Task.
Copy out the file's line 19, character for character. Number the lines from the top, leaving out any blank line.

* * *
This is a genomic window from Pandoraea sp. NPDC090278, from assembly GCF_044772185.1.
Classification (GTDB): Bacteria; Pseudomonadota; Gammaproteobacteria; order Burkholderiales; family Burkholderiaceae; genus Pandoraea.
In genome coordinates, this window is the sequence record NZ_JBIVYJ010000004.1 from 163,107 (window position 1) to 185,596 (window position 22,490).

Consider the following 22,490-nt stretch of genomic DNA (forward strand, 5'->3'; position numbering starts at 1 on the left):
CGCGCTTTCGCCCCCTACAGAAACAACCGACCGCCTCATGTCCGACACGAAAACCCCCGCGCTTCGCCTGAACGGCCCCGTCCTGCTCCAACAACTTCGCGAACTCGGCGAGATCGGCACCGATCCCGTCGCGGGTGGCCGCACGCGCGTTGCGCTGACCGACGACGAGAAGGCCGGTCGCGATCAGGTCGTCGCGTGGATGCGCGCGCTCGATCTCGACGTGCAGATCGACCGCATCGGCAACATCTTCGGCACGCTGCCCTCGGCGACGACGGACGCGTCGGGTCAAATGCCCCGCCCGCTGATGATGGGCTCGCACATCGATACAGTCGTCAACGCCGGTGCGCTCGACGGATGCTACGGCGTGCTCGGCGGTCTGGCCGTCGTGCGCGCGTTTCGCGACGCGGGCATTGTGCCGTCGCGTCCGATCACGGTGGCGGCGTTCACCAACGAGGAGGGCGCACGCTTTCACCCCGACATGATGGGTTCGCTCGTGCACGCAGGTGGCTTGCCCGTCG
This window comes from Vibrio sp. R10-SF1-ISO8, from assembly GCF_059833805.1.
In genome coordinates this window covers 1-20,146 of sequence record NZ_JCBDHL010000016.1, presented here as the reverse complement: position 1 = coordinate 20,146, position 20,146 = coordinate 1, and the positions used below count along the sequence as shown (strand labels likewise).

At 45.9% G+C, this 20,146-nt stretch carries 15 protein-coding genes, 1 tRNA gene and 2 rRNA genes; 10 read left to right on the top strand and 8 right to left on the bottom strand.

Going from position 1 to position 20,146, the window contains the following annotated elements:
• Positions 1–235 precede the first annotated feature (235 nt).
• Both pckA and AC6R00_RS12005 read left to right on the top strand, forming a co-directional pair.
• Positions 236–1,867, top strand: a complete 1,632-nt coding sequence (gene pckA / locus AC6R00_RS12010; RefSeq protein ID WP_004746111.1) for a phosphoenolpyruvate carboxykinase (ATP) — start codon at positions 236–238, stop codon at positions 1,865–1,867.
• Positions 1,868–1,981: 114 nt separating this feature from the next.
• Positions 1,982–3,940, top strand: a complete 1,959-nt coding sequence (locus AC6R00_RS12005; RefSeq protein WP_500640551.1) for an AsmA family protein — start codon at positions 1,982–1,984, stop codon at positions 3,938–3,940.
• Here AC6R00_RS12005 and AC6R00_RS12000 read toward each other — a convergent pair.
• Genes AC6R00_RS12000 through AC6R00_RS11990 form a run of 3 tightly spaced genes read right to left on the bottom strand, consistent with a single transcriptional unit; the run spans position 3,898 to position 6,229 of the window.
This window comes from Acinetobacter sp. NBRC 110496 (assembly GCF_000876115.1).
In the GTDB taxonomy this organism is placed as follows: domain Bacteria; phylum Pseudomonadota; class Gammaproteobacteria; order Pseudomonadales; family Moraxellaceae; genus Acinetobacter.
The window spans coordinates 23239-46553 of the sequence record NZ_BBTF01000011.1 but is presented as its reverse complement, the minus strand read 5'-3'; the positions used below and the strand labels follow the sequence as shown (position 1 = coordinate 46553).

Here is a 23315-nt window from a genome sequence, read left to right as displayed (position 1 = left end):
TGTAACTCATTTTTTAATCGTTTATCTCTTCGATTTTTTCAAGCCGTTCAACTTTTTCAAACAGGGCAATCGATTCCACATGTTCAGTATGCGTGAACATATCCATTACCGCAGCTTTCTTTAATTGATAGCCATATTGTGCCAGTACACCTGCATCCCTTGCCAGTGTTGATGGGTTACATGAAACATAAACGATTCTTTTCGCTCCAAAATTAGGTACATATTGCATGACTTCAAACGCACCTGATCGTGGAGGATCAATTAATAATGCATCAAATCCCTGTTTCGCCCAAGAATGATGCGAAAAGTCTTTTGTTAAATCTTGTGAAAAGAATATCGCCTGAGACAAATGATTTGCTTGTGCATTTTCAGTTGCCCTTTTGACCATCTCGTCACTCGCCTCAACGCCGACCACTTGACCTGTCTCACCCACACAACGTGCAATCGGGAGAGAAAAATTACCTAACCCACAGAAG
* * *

The window spans coordinates 23239-46553 of the sequence record NZ_BBTF01000011.1 but is presented as its reverse complement, the minus strand read 5'-3'; the positions used below and the strand labels follow the sequence as shown (position 1 = coordinate 46553).